On March 6, 2015, unarmed biracial 19-year-old Tony Robinson was shot by police officer Matt Kenny right outside his house. Two years later, more than 50 people gathered in front of Madison East High School in remembrance of Robinson’s death.
Robinson’s mother, Andrea Irwin, spoke to the crowd at the start of the vigil, reminding everyone to stand up for justice and why they were marching.
“When you march down the street remember that at 6:30 p.m. my son was killed, he was murdered,” Irwin said. “ We are going to make sure they understand what justice for Tony Robinson means.”
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After Irwin spoke, the vigil took to the streets and marched for Robinson. The crowd called out Robinson’s name and proceeded to chant that they, too, were Robinson.
The procession spoke out against law enforcement and claimed the “cops in our hood ain’t no good.” They chanted phrases like “no more killer cops,” and demanded Kenny be reprimanded for the life he took.
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Amid cars honking to make the crowd get out of the way, they halted momentarily at the intersection of Baldwin Street and Washington Avenue to remind passersby it was the people’s duty to fight for their freedom. The crowd expressed the need for people to support one another.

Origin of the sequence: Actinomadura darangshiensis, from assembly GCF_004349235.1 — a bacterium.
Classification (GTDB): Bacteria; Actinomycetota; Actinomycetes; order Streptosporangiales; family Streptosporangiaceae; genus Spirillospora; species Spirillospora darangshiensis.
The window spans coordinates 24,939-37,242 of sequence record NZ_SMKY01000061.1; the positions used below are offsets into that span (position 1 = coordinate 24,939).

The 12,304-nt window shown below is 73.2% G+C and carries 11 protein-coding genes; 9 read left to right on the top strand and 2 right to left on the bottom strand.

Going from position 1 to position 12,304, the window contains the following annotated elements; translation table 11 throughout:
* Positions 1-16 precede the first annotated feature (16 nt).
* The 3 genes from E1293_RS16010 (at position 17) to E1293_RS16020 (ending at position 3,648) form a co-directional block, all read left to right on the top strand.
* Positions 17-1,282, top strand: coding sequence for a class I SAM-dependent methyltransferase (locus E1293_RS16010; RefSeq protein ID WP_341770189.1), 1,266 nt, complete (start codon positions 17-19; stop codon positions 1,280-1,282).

The march ended when the procession arrived at Robinson’s home. His friends and family took to the microphone one last time to remind those present of his good character and how he touched others in his short life.
Robinson’s grandmother, Sharon Murray, offered some final words about Robinson’s death and urged those present to evaluate all of the evidence for themselves on a website describing the shooting incident and events following it. She urged the crowd to stand up for justice and not condone Kenny’s actions.
Murray asked individuals to stand up because Robinson’s death involved the whole community. She said if law enforcement would interact with the community, they would think twice before shooting people and that would lead to more justice for the black community.
Robinson’s family friend Sirena Flores expressed her hope the event would help bring out the truth.
“We need to create attention to cause change in a healthy and in a more peaceful way without violence, what we are doing is trying to solve an issue peacefully,” Flores said.